SPRINGDALE -- Steven Dillingham, director of the U.S. Census Bureau, shared a message about the coming 2020 Census: "It's easy. It's safe. It's important."
Dillingham spoke Friday at the annual conference of the Hispanic Women's Organization of Arkansas at The Jones Center.
State and federal money is tied to the census, Dillingham said. The amount of money the state and cities receive is determined by the number of residents in those areas. It helps pay for medical care, education, food and more.
"It's important that every member of the community, that everyone gets counted," said Mayor Doug Sprouse. "It impacts our ability to return services to our residents."
Dillinghamsaid he spent the morning before his presentation with Chamber of Commerce leaders who took him on a tour of some of the city's areas traditionally known by the Census Bureau as "hard to count."
He said the bureau has spent many years studying ways to reach residents of those type of areas.
The bureau is counting on partnerships with local organizations and businesses. Dillingham hopes local leaders already trusted by members of under-represented populations will share the importance of the census with them.
In addition, the bureau will hire 32,000 part-time federal employees from local communities to find residents who don't register their information.
Melisa Laelan, director of the Arkansas Coalition of Marshallese said enumerators need to look like the community they're in.
"People won't open the door if they're afraid," she said.
The Census Bureau also understands language stands as a barrier for some, Dillingham said. He said help in registration by phone will come in 13 languages. Paper versions of the census questionnaire will be available in 59 languages.
His remarks concerned Laelan.
"He said help will be available in 13 languages. There aren't 13 languages in Northwest Arkansas. In Northwest Arkansas there are 50 or 60 languages."
President Donald Trump tried last year to insert a question about residents' citizenship in the 2020 Census. The U.S. Supreme Court blocked the question in June disputing Trump's rationale for it.
Critics said the question would discourage participation by people in the country without documentation and their family members not wanting to disclose their location.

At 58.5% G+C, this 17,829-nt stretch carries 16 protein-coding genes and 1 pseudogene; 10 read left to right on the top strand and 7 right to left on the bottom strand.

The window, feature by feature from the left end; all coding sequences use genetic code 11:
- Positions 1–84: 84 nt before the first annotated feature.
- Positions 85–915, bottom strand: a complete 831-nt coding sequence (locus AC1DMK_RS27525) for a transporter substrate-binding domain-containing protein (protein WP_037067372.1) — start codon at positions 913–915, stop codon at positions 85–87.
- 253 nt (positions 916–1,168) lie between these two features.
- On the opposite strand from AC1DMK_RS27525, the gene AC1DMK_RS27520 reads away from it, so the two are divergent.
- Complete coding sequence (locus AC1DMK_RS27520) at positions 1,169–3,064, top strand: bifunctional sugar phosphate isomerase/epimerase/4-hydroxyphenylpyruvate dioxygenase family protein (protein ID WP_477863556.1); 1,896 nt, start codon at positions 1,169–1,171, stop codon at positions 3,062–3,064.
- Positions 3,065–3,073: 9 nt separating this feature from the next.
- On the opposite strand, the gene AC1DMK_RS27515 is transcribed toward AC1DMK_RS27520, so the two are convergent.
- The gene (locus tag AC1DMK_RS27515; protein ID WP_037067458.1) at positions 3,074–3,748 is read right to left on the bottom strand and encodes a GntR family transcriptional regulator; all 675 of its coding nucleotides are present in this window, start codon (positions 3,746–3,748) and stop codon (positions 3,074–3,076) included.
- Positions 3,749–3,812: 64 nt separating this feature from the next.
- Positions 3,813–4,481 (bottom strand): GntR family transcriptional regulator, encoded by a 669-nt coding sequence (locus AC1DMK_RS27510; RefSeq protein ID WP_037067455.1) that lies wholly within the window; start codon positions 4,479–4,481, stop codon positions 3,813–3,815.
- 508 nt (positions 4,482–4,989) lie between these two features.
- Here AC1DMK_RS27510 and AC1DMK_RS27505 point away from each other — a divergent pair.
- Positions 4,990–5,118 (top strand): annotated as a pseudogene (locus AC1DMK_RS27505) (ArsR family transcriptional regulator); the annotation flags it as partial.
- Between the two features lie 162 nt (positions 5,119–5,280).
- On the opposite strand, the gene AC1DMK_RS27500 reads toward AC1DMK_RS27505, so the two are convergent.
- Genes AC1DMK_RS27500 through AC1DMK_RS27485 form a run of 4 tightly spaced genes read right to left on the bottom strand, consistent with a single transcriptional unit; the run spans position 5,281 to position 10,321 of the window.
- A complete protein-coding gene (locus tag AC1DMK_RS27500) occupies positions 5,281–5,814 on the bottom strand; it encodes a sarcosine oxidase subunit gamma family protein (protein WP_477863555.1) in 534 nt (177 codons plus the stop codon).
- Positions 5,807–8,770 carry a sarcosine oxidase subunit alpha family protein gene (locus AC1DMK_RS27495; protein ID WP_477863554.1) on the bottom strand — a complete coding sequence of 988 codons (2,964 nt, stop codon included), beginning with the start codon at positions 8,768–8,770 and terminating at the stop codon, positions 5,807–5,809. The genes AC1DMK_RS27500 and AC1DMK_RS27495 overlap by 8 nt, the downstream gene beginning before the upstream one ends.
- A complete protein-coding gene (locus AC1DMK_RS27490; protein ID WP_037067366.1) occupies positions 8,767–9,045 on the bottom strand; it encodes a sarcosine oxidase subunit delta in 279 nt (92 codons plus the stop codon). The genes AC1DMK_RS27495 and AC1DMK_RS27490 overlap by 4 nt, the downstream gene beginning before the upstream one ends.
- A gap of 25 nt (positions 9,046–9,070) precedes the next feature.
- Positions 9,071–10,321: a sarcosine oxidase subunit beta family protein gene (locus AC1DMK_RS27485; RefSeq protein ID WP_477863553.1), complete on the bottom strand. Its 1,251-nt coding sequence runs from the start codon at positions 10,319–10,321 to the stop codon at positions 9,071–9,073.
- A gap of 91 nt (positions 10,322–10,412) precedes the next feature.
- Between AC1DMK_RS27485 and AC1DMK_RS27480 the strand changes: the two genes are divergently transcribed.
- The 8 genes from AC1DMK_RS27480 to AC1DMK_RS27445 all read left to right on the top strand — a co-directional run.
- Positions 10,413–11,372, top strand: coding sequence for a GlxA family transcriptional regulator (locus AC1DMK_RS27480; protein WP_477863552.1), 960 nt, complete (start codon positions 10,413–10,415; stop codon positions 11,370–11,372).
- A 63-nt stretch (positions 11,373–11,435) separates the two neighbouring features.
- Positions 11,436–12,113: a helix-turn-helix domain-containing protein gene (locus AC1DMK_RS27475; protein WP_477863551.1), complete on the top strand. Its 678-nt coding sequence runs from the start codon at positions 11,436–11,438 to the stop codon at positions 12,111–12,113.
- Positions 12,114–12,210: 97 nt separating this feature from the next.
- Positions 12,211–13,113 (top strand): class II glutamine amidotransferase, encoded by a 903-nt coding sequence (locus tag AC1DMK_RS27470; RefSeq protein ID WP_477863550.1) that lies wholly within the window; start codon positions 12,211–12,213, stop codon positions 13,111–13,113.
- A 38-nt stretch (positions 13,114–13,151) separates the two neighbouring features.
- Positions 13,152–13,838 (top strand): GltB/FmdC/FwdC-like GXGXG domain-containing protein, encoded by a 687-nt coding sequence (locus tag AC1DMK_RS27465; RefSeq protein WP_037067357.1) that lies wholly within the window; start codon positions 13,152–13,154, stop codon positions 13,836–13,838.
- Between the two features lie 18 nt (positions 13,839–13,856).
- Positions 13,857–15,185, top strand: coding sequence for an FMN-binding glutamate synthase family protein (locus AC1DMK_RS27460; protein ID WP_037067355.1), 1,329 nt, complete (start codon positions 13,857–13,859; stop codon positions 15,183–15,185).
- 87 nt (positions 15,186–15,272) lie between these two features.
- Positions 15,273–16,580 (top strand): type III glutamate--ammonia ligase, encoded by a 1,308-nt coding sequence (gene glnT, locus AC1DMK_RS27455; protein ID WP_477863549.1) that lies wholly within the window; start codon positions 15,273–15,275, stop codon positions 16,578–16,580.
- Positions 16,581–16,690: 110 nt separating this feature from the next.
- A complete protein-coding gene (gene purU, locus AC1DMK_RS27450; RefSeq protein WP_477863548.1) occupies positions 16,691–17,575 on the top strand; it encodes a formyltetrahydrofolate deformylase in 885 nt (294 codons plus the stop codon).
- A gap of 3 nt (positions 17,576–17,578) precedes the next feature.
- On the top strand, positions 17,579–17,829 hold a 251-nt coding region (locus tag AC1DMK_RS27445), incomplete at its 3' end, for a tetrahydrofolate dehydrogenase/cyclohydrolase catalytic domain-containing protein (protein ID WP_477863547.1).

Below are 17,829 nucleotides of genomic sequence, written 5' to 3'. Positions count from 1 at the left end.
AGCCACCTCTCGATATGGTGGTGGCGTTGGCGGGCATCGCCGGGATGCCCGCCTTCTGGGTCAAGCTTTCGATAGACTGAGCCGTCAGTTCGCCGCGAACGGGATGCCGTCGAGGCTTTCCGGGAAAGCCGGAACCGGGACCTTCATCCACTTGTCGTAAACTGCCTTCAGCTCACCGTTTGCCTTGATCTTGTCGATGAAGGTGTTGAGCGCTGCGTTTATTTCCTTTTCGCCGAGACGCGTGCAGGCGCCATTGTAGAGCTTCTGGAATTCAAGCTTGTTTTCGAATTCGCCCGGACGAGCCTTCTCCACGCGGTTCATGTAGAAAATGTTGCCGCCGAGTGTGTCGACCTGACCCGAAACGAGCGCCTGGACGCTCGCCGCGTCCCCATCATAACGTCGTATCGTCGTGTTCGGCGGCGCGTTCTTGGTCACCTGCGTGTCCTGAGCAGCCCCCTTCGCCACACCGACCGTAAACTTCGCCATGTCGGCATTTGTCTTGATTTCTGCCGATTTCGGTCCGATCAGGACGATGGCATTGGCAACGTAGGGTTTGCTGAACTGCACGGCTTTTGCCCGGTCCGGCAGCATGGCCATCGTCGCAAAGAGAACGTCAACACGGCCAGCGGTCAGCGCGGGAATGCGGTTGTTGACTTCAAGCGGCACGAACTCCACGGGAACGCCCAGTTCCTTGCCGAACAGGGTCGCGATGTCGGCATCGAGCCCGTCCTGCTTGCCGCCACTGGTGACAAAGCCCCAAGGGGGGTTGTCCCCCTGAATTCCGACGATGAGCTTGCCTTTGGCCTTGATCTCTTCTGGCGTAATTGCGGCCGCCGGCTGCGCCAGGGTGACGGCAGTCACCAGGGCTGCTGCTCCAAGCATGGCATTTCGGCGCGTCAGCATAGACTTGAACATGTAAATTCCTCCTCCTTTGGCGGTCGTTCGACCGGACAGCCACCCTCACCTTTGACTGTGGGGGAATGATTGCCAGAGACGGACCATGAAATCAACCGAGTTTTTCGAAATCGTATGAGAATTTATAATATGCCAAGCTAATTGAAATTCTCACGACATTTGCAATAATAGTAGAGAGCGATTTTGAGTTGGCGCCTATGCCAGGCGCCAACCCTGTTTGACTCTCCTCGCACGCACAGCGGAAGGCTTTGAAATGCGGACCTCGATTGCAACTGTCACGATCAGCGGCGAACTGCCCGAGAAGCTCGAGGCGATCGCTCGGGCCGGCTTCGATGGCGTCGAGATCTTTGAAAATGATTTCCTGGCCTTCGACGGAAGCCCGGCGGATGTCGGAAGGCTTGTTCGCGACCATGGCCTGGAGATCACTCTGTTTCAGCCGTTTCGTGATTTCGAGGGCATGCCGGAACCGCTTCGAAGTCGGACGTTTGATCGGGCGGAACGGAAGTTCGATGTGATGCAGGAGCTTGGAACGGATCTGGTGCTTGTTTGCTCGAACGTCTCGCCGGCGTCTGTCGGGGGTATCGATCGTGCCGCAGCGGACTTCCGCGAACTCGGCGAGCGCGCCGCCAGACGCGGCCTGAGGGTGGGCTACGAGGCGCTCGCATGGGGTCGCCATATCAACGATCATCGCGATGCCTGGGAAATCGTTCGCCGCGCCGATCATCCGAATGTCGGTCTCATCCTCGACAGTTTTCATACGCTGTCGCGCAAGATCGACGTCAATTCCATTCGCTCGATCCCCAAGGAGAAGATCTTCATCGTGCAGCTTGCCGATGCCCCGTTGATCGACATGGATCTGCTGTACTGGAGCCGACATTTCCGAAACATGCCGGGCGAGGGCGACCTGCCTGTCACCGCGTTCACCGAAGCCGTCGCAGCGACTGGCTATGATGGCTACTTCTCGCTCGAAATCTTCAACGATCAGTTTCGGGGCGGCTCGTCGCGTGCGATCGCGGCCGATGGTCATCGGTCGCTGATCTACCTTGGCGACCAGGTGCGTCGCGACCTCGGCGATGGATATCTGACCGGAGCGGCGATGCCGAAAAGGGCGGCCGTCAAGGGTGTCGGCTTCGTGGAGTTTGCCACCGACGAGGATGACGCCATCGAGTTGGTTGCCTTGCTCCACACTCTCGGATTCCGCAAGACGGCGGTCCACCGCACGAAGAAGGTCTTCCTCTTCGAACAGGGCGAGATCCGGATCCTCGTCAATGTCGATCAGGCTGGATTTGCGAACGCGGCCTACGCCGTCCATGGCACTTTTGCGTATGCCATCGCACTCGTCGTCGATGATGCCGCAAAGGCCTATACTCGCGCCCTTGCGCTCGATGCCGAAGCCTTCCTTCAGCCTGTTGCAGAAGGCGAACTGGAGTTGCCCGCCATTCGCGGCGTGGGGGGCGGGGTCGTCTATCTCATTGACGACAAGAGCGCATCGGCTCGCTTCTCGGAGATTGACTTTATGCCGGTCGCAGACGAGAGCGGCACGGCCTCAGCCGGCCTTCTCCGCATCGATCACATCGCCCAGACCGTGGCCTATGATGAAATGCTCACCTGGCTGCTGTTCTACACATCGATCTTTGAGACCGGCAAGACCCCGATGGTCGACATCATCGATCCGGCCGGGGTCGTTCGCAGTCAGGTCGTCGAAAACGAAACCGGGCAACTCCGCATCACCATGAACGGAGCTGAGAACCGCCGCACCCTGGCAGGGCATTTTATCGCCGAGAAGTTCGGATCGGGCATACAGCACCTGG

Government experts predicted asking the question would cause many immigrants to refuse to participate in the census, leading to an undercount of about 6.5 million people, according to a New York Times report. That could reduce Democratic representation when congressional districts are allocated in 2021 and affect how hundreds of billions of dollars in federal money is distributed, the June 27 article said.
The case -- U.S. Department of Commerce v. New York, No. 18-966 -- has its roots in the text of the Constitution, which requires an "actual enumeration" every 10 years, with the House to be apportioned based on "the whole number of persons in each state."
Dillingham said the technology used by the Bureau will be encrypted automatically and immediately.
"It will be guarded by the best computer system around," he said.
Strong federal laws dating to the 1950s prohibit census and government officials from sharing any personal information collected, Dillingham said. Census takers will receive professional training and take a lifetime oath they will not share information.
"It has not happened, and it will not happen," he said.
Data collected can be used only to develop population statistics, Dillingham said. He noted many organizations and governmental agencies use the data daily.
"I'm glad to hear that because it so important," said Maria Solis, a volunteer with the Hispanic Women's Organization. "The count is not about where you are from. It's about money allocated to the community for needs and resources."
The technology protecting the census information also makes registration easier. Residents can participate in the count by filling out and returning the traditional paper forms, or they can register online or via smart phones, Dillingham said.
"It's our national goal to achieve higher response rate than any other census," he said. "Our goal is to count every single person in living in the United States, and count them only once, and in the right area. We think we will reach more than 99 percent of the population with our plan."
NW News on 10/12/2019
Print Headline: Census leader says personal information safe